But I want to comment on an amusing exchange in the film. Mohammad, one of the leaders of the popular committee against the wall [who I think, now, with more knowledge, is Mohammad Khatib] is speaking in a lighthearted moment to Shai, the filmmaker, who is a member of Anarchists against the Wall. "When you first came," he said in Hebrew, "we saw you anarchists. You seemed strange to us [strange was in English], you didn't seem to care about your clothes, your hair. But you've been coming here for a year, and, now, I'm with you. I haven't bathed in a week." He then turned to the organizer next to him, and said, "You're always wearing a new suit." The other man said, with great and slightly annoyed dignity, "I have to. I'm a teacher."

Now, this got laughs from the crowd, and probably anyone who has ever organized with anarchists or, really, young leftists anywhere. (Oh, college, I remember you well.) But what struck me, looking around the room at that moment, was that if you lined up all the women's purses and bags in a row, I'd be able to guess which belonged to white American leftists and which belonged to the Arab women activists. Is the bag in question metallic or patent leather, does it have rhinestones, is it a designer name, does it contain any makeup, and does it match the carriers' shoes? 'Arabi. Is it a backpack or canvas bag, could it use a wash, is a metal water bottle clipped to the outside with a carabiner, does it contain a Powerbar, a laptop, and/or a leather-bound notebook? Inglizi.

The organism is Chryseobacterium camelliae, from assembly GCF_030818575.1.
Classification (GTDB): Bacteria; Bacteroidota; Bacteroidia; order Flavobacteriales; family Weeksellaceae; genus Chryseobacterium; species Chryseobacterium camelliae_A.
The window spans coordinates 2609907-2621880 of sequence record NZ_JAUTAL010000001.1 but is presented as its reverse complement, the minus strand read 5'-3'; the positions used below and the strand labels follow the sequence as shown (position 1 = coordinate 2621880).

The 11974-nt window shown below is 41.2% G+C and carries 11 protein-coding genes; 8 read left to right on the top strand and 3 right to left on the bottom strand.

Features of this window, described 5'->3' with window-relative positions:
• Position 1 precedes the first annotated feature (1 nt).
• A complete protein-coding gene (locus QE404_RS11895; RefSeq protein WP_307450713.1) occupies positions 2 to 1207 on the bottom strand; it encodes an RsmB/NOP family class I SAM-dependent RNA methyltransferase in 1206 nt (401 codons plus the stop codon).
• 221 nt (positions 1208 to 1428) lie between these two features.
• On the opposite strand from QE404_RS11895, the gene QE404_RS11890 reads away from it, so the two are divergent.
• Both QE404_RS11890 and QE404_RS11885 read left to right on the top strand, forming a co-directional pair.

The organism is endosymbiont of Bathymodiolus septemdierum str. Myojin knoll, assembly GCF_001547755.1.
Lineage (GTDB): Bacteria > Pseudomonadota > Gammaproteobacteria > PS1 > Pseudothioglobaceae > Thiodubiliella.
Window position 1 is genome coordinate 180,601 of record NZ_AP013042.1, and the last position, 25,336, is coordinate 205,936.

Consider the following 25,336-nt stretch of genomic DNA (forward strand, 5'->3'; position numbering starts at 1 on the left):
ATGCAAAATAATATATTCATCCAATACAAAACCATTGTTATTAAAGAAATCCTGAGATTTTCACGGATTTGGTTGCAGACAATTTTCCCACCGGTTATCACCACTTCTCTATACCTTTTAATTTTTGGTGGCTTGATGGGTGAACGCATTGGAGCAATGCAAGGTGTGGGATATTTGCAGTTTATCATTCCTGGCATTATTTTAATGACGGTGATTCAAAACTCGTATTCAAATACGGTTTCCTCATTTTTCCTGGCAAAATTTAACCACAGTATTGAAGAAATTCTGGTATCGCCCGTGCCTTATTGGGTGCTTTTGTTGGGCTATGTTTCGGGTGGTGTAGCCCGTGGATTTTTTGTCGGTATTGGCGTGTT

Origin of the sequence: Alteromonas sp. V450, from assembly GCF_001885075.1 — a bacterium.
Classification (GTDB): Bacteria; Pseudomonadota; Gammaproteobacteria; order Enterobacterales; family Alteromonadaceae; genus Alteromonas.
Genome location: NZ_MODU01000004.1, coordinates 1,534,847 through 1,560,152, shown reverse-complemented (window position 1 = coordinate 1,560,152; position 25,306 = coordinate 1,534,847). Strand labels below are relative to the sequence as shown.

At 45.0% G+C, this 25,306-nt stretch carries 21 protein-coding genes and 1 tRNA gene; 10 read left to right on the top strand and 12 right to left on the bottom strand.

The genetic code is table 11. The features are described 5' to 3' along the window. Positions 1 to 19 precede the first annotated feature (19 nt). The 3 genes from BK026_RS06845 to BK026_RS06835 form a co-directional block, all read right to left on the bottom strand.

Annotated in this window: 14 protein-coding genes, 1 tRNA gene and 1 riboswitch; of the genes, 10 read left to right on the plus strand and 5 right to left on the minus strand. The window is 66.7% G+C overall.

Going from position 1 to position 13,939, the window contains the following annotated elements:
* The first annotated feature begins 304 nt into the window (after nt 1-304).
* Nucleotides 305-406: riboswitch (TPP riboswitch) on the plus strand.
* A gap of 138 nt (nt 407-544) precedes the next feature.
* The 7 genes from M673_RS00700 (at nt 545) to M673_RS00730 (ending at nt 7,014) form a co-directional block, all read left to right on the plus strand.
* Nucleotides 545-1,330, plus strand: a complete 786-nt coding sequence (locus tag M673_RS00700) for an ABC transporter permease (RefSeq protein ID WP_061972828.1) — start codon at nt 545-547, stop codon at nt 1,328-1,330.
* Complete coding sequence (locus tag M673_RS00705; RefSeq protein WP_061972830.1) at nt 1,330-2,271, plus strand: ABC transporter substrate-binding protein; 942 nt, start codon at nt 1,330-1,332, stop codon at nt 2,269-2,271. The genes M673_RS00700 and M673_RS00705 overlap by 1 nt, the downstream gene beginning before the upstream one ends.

We are always teaching each other about how we perform gender and proper public behavior. And we can always recognize each other through those practices. Norms vary in predictable ways; there are many femininities; and it matters who's performing them.

At least I left my Kleen Kanteen at home. But I had the Powerbar.
ajnabieh: The text "My Marxist feminist dialective brings all the boys to the yard."   (amal)
Last Monday, I attended a rally calling for the New York City schools to close on the two Muslim holidays of Eid al-Fitr and Eid al-Adha. The rally was organized by the Coalition for Muslim School Holidays; catchy, no? Unfortunately, my photos turned out pretty poorly; I'll see if I can find some better ones and post them. However, I want to make a few observations about the event, the cause, and the politics around it.